Biden faces pressure to tap strategic oil supply as gas prices soar

Schumer joins chorus of Democrats asking Biden to tap oil reserve

President Biden is under growing pressure from Congress to tap into the nation's Strategic Petroleum Reserve in an effort to quell soaring gas prices ahead of the holiday season. 

Senate Majority Leader Chuck Schumer became the latest voice this weekend to urge Biden to access the world's largest supply of emergency crude oil – which stores roughly 620 million barrels of various grades in four locations in Texas and Louisiana – in hopes of lowering the price at the pump. 

SAN MATEO, CALIFORNIA - NOVEMBER 16: Gasoline prices are displayed at a gas station on November 16, 2021 in San Mateo County, California. (Photo by Liu Guanguan/China News Service via Getty Images) (Photo by Liu Guanguan/China News Service via Getty Images / Getty Images)

"We need immediate relief at the gas pump, and the place to look is the Strategic Petroleum Reserve," Schumer, a New York Democrat, said at a news conference on Sunday. "No industry is spared. But fuel gasoline is the worst of all. Let's get the price of gas down right now. And this will do it."


A gallon of gas, on average, was $3.41 nationwide on Tuesday, according to AAA – up from $2.11 a year ago. 

Schumer joins a chorus of Democrats who have called upon the president to release barrels from the nation's stockpile. In a letter addressed to Biden last week, 11 Senate Democrats asked the White House to make use of the petroleum reserve, warning the seven-year high in gas prices has "placed an undue burden on families and small businesses trying to make ends meet."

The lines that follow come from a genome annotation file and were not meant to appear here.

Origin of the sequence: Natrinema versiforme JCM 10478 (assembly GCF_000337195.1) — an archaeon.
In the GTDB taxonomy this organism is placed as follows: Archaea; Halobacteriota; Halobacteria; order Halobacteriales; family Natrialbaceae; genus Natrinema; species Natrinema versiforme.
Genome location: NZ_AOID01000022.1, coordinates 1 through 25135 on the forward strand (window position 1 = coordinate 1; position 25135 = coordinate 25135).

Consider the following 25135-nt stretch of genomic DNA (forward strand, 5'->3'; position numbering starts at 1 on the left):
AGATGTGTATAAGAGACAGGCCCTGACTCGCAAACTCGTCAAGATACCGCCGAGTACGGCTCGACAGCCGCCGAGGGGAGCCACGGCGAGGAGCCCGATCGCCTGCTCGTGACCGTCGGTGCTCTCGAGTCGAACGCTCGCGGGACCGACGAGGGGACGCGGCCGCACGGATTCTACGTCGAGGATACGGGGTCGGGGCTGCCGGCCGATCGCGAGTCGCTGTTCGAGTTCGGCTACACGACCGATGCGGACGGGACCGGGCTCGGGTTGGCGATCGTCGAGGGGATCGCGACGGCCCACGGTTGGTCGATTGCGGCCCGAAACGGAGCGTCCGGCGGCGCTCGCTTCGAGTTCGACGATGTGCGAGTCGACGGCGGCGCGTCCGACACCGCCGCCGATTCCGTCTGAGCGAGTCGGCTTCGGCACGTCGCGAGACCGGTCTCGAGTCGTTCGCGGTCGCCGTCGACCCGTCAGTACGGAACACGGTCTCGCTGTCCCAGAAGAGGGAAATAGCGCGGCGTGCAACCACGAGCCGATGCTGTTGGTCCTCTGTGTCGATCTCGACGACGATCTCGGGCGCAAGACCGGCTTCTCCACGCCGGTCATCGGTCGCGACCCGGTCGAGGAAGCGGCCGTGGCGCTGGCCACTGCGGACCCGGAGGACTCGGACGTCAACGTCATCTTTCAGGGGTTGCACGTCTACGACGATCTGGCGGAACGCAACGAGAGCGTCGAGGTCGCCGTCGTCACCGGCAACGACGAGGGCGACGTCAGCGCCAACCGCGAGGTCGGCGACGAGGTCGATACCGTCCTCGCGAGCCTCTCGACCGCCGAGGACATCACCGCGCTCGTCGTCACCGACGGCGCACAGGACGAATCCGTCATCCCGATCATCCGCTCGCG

"In light of these pressing concerns, we ask that you consider all tools available at your disposal to lower US gasoline prices. This includes a release from the Strategic Petroleum Reserve and a ban on crude oil exports," the letter said. 

It was signed by Sens. Bob Casey of Pennsylvania, Jack Reed of Rhode Island, Elizabeth Warren of Massachusetts, Sherrod Brown of Ohio, Patrick Leahy of Vermont, Maggie Hassan of New Hampshire, Ed Markey of Massachusetts, Tina Smith of New Mexico, Chris Van Hollen of Maryland, Jeanne Shaheen of New Hampshire and Richard Blumenthal of Connecticut.

A gas pump is seen in a car at a Shell gas station in Washington, D.C., May 15, 2021. (REUTERS/Andrew Kelly/File Photo / Reuters Photos)

Proponents of releasing barrels from the emergency stockpile say that doing so would increase oil supplies and reduce prices at the pump, while also generating billions in revenue for the federal government. Still, critics say that releasing emergency supplies is a short-term fix to a problem and does not actually increase the country's oil-production capabilities. 


Energy Secretary Jennifer Granholm has confirmed that such a release is one measure the administration is considering taking to ease rising prices, along with asking oil-producing countries that are part of OPEC to consider increasing the supply. Oil prices have hit more than $80 a barrel, pushing the cost of gasoline higher for consumers.

"It’s a tool that’s under consideration," Granholm said in October.

Established after a 1973-74 oil embargo by Arab members of OPEC, the reserve has been used in several emergencies, including in 2005 after Hurricane Katrina made landfall and destroyed swaths of the Gulf of Mexico oil infrastructure. At the time, the Bush administration authorized the release of 20.8 million barrels of crude oil to U.S. producers.